Food webs -- diagrams of who eats whom in an ecosystem -- are among the first aspects of ecology that most of us encounter in school. However, much is unknown about the rules governing the structure, formation and dynamics of these networks.
A large part of the reason is that reasonably complete food webs are extremely difficult to produce. A moderately large web can involve from tens to hundreds of species (even though many communities have far more) and it is necessary to trace feeding interactions for every single one of them. This can involve such pleasant tasks as examining the stomach contents of fish -- lots of fish. Tracking the feeding interactions of insects isn't easy either. And parasites, especially those that feed on other parasites? Forget about 'em!
That may not be a good idea, says a new study published in Proceedings of the National Academy of Sciences. (It is freely available here.) The authors took four published food webs that included parasites and examined the effects of removing them.
While much of the paper is devoted to methodological issues, the bottom line is that parasites are important. "Parasites dominated food web links; on average, a food web contained more parasite–host links than predator–prey links." Including parasites raised food web connectivity, which, computer models suggest, makes extinctions less likely to propagate.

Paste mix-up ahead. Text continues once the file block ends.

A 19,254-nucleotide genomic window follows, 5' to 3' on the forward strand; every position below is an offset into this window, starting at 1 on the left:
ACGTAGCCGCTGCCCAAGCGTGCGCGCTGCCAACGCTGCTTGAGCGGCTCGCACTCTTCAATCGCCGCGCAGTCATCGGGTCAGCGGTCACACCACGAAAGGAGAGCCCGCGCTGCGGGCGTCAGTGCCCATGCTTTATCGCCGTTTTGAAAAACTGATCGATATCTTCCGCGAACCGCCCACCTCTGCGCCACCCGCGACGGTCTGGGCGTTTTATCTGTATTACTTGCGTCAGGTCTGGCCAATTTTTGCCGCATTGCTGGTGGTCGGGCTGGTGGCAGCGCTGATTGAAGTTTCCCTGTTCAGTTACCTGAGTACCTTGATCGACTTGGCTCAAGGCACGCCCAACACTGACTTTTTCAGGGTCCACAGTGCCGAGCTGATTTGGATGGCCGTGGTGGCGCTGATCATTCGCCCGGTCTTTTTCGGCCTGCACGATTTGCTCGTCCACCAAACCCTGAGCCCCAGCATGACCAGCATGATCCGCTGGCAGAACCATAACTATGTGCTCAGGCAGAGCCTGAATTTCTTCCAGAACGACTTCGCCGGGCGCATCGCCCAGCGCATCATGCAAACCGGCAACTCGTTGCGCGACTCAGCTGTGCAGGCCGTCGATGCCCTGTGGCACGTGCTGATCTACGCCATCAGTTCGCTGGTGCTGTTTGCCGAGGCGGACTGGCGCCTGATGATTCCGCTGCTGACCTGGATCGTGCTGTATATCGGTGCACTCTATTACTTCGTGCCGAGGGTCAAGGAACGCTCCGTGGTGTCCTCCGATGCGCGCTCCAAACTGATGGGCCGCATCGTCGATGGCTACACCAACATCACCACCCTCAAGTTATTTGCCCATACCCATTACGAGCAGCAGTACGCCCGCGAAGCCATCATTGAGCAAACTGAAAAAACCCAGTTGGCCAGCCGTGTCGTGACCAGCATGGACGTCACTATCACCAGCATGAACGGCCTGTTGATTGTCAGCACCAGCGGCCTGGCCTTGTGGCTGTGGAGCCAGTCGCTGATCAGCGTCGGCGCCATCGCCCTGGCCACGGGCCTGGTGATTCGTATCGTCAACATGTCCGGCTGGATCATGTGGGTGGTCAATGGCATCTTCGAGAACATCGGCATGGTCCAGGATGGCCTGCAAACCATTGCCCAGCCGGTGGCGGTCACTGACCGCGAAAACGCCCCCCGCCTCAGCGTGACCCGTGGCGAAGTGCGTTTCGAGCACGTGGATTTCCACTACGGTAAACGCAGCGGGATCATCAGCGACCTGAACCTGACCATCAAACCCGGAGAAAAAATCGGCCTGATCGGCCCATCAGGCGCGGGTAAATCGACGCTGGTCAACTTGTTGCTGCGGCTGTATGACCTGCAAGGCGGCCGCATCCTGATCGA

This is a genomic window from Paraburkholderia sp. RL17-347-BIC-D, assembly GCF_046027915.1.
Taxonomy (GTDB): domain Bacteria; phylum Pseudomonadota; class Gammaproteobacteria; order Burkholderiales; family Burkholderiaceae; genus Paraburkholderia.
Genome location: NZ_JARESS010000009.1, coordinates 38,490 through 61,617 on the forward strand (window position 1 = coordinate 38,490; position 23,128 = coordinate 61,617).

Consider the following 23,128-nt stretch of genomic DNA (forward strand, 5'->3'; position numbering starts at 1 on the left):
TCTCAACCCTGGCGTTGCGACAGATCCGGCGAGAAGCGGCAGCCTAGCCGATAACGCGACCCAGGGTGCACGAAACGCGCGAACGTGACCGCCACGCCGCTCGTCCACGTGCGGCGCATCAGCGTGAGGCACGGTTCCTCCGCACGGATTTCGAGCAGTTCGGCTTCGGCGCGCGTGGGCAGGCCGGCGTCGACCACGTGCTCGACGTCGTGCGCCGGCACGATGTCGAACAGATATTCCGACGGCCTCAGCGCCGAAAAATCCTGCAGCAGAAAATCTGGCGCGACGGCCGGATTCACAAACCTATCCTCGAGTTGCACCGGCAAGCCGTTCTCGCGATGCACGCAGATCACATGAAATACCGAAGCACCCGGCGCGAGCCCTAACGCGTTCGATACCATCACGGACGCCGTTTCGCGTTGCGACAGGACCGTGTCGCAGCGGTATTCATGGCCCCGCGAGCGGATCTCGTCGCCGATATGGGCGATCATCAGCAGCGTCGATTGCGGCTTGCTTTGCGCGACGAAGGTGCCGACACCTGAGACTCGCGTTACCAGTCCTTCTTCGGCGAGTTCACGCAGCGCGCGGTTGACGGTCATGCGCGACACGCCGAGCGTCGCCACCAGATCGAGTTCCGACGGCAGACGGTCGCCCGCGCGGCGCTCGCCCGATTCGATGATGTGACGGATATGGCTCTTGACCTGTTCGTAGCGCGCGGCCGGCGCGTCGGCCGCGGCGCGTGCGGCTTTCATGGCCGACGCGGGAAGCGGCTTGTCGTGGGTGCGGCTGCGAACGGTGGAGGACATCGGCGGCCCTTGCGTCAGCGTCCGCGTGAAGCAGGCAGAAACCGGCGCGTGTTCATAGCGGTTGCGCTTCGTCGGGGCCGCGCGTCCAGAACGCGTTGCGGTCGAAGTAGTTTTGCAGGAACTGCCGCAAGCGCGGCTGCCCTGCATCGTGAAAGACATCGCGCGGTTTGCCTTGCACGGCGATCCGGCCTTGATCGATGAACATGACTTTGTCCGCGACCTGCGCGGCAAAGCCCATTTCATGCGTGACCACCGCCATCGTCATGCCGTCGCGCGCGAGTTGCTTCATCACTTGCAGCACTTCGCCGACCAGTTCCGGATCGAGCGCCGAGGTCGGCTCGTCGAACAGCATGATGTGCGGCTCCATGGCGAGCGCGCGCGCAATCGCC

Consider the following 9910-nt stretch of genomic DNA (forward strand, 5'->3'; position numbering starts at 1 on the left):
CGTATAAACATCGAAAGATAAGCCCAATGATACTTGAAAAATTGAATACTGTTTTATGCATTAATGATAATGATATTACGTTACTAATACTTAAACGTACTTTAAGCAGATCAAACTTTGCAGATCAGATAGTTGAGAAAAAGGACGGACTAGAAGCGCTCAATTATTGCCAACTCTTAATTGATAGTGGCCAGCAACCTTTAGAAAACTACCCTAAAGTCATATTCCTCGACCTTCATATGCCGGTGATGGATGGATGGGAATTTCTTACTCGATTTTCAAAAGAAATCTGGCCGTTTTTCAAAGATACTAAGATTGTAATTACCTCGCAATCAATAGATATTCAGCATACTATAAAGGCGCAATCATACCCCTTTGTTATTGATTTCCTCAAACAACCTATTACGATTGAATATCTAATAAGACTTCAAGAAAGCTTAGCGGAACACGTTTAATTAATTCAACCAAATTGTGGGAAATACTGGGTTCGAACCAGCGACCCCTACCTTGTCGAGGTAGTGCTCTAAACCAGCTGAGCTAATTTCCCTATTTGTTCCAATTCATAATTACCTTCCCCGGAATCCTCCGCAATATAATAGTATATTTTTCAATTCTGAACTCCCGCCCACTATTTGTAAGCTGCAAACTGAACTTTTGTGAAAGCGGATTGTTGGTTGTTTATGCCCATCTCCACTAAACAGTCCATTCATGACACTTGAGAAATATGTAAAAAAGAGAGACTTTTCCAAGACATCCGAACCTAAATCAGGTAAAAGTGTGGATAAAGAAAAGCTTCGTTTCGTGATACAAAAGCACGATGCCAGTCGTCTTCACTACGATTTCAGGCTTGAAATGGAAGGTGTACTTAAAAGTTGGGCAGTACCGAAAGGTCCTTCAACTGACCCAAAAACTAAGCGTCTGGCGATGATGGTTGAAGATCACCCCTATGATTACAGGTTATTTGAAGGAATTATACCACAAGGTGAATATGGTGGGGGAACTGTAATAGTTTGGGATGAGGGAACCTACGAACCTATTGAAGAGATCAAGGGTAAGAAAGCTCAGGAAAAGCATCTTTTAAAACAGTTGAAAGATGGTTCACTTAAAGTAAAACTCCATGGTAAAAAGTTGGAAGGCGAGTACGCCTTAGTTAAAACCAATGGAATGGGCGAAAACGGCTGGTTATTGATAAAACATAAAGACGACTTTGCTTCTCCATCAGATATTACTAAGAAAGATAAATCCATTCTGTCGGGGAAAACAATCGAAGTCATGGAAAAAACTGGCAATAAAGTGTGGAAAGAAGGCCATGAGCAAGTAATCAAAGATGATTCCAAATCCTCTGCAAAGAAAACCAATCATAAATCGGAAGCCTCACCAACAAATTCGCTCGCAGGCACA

The authors repeatedly return to the question of proper and improper methods of including parasites in food webs. However, I wonder whether they should be included at all. The problem is that many parasites have complex life cycles, requiring several hosts to mature and reproduce. In normal trophic interactions, having more than one food source makes an organism less vulnerable to extinction. But for a parasite, all links may be crucial. In other words, a predator-prey arrow doesn't have exactly the same meaning as a parasite-host arrow. To avoid confusion and develop robust theory, it may be best to distinguish between predator-prey and parasite-host interactions, at least where complex life cycles are involved.
Dunne, Jennifer A., Richard J. Williams and Neo D. Martinez. (2002) Network structure and biodiversity loss in food webs: robustness increases with connectance. Ecology Letters 5:558-567
Lafferty, Kevin D. Andrew P. Dobson and Armand M. Kurls. (2006) Parasites dominate food web links. Proceedings of the National Academy of Sciences 103:11211-11216